I'm posting a copy of the below over here because it has bloggy feel about it. The original is in the topic about extroversion & introversion.

I suspect most folks (I'm guessing!) are plenty okay about where they are on the introversion-to-extroversion spectrum, but lately I'm feeling rather boxed in as a result of my having been a lifelong introvert.

Well, I'm on my way toward ambiversion, I suspect -- and I have no doubt that a lot of folks will see me as quite extroverted, until they get to know me well. That's as a result of my being much more assertive than passive. I'm probably much more assertive than the average person. But I'm also, in some respects, probably more shy, too.

Actually, I can surprise people with my occasions of extroversion, my willingness to talk with strangers, my ability to create quick rapport with people, etc. So even I am having a little bit of a challenge understanding my shyness, which is also there.

Maybe it all roots in my childhood -- when I was the proverbial Boy Never Chosen for obligatory schoolyard ball play. That sort of thing. I was a mess, then. Trodden down at home and on the school yard. A bedwetter, a scrawny scardycat boy who made up stories about pirate treasure to try to win friends. I used to have a beadspread with football helmets on it even though I neither understood nor cared for football. I'd do anything to win the acceptance and appreciation -- the love -- that was so foreign and strange to my longing heart.

Ooops! See, there I have gone and done it again. I seem to extravert my introversion. I'm a pro!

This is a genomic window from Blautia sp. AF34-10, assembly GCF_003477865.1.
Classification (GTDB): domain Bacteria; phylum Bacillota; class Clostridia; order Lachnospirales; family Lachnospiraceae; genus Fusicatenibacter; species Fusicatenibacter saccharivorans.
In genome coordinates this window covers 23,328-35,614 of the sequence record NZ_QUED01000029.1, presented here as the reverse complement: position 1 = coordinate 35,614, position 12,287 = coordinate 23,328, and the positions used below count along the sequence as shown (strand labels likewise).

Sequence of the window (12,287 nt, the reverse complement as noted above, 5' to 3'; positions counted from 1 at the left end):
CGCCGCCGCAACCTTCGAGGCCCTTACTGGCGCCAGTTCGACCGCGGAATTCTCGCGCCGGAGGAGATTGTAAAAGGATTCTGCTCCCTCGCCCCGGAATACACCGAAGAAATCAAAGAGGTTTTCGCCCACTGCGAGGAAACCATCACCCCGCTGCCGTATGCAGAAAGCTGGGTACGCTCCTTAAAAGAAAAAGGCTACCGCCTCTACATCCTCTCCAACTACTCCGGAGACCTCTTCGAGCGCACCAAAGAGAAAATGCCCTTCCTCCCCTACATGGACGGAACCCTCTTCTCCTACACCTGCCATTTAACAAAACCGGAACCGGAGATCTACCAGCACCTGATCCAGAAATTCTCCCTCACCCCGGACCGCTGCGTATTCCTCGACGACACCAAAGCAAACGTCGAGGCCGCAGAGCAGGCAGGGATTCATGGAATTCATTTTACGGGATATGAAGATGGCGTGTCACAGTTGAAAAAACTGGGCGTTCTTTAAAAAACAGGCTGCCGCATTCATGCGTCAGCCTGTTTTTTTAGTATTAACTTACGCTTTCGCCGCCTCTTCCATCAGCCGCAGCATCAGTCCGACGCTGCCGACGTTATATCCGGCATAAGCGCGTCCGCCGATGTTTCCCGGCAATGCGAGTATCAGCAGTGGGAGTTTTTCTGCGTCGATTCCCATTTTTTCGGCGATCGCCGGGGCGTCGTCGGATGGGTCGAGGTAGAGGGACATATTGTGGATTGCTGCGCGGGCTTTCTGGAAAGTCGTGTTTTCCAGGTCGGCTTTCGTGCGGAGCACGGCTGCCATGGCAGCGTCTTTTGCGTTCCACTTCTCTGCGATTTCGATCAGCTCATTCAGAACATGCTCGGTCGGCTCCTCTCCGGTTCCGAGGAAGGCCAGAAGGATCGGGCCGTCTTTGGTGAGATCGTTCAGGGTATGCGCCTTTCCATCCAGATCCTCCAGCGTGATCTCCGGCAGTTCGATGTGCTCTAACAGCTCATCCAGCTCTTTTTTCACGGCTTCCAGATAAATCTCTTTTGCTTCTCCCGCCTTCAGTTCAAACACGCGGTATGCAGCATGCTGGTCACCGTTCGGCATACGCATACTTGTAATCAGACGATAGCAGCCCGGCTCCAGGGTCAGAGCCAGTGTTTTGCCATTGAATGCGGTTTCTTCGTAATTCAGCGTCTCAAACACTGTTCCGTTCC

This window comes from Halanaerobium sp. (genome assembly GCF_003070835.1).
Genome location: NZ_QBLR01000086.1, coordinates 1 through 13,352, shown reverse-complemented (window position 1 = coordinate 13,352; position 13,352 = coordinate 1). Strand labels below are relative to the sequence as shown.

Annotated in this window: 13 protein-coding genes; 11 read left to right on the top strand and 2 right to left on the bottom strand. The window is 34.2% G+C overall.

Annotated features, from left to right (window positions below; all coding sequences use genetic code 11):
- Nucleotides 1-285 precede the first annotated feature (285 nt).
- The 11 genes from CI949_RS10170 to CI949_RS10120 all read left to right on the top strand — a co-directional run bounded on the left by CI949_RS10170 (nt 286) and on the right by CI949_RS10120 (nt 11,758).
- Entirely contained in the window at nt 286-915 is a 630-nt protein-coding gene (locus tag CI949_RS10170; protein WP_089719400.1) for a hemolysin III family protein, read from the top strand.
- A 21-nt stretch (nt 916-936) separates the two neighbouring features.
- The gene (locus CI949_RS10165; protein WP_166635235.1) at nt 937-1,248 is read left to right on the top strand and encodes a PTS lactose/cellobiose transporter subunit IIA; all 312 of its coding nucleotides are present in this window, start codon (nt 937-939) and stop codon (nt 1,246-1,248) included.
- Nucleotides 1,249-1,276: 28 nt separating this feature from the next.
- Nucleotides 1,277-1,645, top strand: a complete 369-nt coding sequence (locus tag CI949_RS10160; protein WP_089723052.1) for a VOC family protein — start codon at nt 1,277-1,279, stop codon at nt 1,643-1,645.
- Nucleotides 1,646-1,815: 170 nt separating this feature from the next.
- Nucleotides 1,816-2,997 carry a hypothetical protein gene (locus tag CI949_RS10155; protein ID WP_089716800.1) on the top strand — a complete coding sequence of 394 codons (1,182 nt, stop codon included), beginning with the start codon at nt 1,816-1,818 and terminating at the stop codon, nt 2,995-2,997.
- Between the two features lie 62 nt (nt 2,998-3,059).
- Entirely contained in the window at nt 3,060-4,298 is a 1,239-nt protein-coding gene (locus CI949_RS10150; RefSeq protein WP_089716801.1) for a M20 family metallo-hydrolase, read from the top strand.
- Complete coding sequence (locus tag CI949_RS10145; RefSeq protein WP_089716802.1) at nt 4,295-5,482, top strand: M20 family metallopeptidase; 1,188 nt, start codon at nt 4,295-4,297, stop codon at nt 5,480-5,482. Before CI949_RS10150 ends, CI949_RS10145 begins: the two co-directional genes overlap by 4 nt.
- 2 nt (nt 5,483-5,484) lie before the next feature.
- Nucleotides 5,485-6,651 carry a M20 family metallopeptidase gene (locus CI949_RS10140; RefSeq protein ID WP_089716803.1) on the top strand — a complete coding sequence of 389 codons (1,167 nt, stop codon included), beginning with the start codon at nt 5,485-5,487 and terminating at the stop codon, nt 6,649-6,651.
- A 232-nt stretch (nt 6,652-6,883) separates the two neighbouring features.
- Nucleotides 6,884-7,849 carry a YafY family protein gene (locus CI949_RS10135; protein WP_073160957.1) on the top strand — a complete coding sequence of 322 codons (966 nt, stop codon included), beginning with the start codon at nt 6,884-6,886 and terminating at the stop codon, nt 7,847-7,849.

River 12-15-2010 11:39 PM

When a bee is precisely and only a bee,

When the poem falls silent

When the ribs are!
When there are humming throats,
kisses! new kisses!

The skin which shivers
The eyes which tear up
The impossible fucking poem!

Who is not in search of this,

Who does not swim in it?

Charlie 01-18-2011 10:52 PM

I couldn't figure out where to post this, maybe you know a better place...

There is something they know that we are just now figuring out.


River 02-10-2011 04:36 PM

Thanks, Charlie. (I'll view that when I have my headphones with me at the cafe, since I don't have internet at home at this time.)


I want to introduce one of my teachers. A true wise-woman. Though I've never met her, her words are magical, and true (mostly).



River 02-15-2011 05:52 PM

How to think without grasping?

People will say, "I grasp that concept". I "get" what you mean.

How to let the heart (my heart) speak?

A question makes a better guide.

When I hold a question my hands are turned upright, open.

When I hold my breath, both heart and mind shrink.

To hold my heart open is to ask a question is to hold a question lightly is to allow the fullness of breath.

That's the same thing as letting the sunlight in.

Long ago, my heart shrank for fear.

Now the sun can seem too bright! My hands clutch, but I catch them at it. I'm learning to love them when they're like this. They need my love. So does my breathing.

I don't want to "get" love. I'm not grasping after it. I'm intensely curious. I want to know what it is like to breathe without any hesitation.

All times are GMT. The time now is 07:37 PM.